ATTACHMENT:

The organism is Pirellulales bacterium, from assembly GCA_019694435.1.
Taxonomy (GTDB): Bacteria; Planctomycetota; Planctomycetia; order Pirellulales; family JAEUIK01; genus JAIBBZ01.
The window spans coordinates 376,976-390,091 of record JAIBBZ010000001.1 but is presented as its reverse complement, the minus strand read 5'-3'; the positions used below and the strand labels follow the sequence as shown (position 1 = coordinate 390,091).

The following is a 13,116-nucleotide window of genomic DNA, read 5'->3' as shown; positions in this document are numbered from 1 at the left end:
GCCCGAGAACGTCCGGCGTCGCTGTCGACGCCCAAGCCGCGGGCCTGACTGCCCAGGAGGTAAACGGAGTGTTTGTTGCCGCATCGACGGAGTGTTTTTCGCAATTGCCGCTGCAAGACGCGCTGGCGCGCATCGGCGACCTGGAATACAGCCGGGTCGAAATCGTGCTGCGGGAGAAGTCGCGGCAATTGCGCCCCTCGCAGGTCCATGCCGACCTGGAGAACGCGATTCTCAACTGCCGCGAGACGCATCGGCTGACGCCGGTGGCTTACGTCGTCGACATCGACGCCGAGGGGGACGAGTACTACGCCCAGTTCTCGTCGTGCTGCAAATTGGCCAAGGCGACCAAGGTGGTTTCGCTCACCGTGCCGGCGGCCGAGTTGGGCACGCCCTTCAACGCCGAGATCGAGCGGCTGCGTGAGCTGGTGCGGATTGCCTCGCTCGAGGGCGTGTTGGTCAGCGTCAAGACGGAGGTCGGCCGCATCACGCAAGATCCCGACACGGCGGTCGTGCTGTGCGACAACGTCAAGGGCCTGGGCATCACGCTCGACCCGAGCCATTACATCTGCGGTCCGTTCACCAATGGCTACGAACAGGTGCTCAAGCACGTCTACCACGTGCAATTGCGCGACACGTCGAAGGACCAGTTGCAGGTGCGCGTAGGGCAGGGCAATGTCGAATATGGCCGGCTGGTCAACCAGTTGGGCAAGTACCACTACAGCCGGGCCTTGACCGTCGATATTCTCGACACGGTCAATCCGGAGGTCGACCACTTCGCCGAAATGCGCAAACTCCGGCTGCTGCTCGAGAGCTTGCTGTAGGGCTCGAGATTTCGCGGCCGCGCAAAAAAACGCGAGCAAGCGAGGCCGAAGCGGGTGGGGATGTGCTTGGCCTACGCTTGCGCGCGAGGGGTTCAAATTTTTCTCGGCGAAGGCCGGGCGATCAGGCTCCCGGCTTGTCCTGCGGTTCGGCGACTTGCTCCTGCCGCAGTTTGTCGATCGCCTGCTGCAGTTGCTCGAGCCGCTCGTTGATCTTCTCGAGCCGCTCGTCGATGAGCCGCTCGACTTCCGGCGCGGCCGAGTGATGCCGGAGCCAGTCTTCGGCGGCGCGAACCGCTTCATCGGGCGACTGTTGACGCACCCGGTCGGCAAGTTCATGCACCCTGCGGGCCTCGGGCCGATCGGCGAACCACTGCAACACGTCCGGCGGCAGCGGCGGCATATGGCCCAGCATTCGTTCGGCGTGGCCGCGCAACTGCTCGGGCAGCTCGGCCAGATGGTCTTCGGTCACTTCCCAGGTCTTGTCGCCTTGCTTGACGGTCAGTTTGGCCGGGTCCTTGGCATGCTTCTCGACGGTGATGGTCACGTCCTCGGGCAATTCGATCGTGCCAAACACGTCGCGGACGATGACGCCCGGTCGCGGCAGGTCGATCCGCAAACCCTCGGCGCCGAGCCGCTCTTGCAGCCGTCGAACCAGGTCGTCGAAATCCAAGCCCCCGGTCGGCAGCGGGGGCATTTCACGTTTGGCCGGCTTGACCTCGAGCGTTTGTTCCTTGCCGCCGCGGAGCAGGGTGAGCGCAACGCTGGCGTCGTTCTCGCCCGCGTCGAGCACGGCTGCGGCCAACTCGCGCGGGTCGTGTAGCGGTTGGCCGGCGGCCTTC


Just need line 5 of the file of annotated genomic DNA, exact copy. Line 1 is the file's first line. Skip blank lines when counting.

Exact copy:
GCCCGAGAACGTCCGGCGTCGCTGTCGACGCCCAAGCCGCGGGCCTGACTGCCCAGGAGGTAAACGGAGTGTTTGTTGCCGCATCGACGGAGTGTTTTTCGCAATTGCCGCTGCAAGACGCGCTGGCGCGCATCGGCGACCTGGAATACAGCCGGGTCGAAATCGTGCTGCGGGAGAAGTCGCGGCAATTGCGCCCCTCGCAGGTCCATGCCGACCTGGAGAACGCGATTCTCAACTGCCGCGAGACGCATCGGCTGACGCCGGTGGCTTACGTCGTCGACATCGACGCCGAGGGGGACGAGTACTACGCCCAGTTCTCGTCGTGCTGCAAATTGGCCAAGGCGACCAAGGTGGTTTCGCTCACCGTGCCGGCGGCCGAGTTGGGCACGCCCTTCAACGCCGAGATCGAGCGGCTGCGTGAGCTGGTGCGGATTGCCTCGCTCGAGGGCGTGTTGGTCAGCGTCAAGACGGAGGTCGGCCGCATCACGCAAGATCCCGACACGGCGGTCGTGCTGTGCGACAACGTCAAGGGCCTGGGCATCACGCTCGACCCGAGCCATTACATCTGCGGTCCGTTCACCAATGGCTACGAACAGGTGCTCAAGCACGTCTACCACGTGCAATTGCGCGACACGTCGAAGGACCAGTTGCAGGTGCGCGTAGGGCAGGGCAATGTCGAATATGGCCGGCTGGTCAACCAGTTGGGCAAGTACCACTACAGCCGGGCCTTGACCGTCGATATTCTCGACACGGTCAATCCGGAGGTCGACCACTTCGCCGAAATGCGCAAACTCCGGCTGCTGCTCGAGAGCTTGCTGTAGGGCTCGAGATTTCGCGGCCGCGCAAAAAAACGCGAGCAAGCGAGGCCGAAGCGGGTGGGGATGTGCTTGGCCTACGCTTGCGCGCGAGGGGTTCAAATTTTTCTCGGCGAAGGCCGGGCGATCAGGCTCCCGGCTTGTCCTGCGGTTCGGCGACTTGCTCCTGCCGCAGTTTGTCGATCGCCTGCTGCAGTTGCTCGAGCCGCTCGTTGATCTTCTCGAGCCGCTCGTCGATGAGCCGCTCGACTTCCGGCGCGGCCGAGTGATGCCGGAGCCAGTCTTCGGCGGCGCGAACCGCTTCATCGGGCGACTGTTGACGCACCCGGTCGGCAAGTTCATGCACCCTGCGGGCCTCGGGCCGATCGGCGAACCACTGCAACACGTCCGGCGGCAGCGGCGGCATATGGCCCAGCATTCGTTCGGCGTGGCCGCGCAACTGCTCGGGCAGCTCGGCCAGATGGTCTTCGGTCACTTCCCAGGTCTTGTCGCCTTGCTTGACGGTCAGTTTGGCCGGGTCCTTGGCATGCTTCTCGACGGTGATGGTCACGTCCTCGGGCAATTCGATCGTGCCAAACACGTCGCGGACGATGACGCCCGGTCGCGGCAGGTCGATCCGCAAACCCTCGGCGCCGAGCCGCTCTTGCAGCCGTCGAACCAGGTCGTCGAAATCCAAGCCCCCGGTCGGCAGCGGGGGCATTTCACGTTTGGCCGGCTTGACCTCGAGCGTTTGTTCCTTGCCGCCGCGGAGCAGGGTGAGCGCAACGCTGGCGTCGTTCTCGCCCGCGTCGAGCACGGCTGCGGCCAACTCGCGCGGGTCGTGTAGCGGTTGGCCGGCGGCCTTC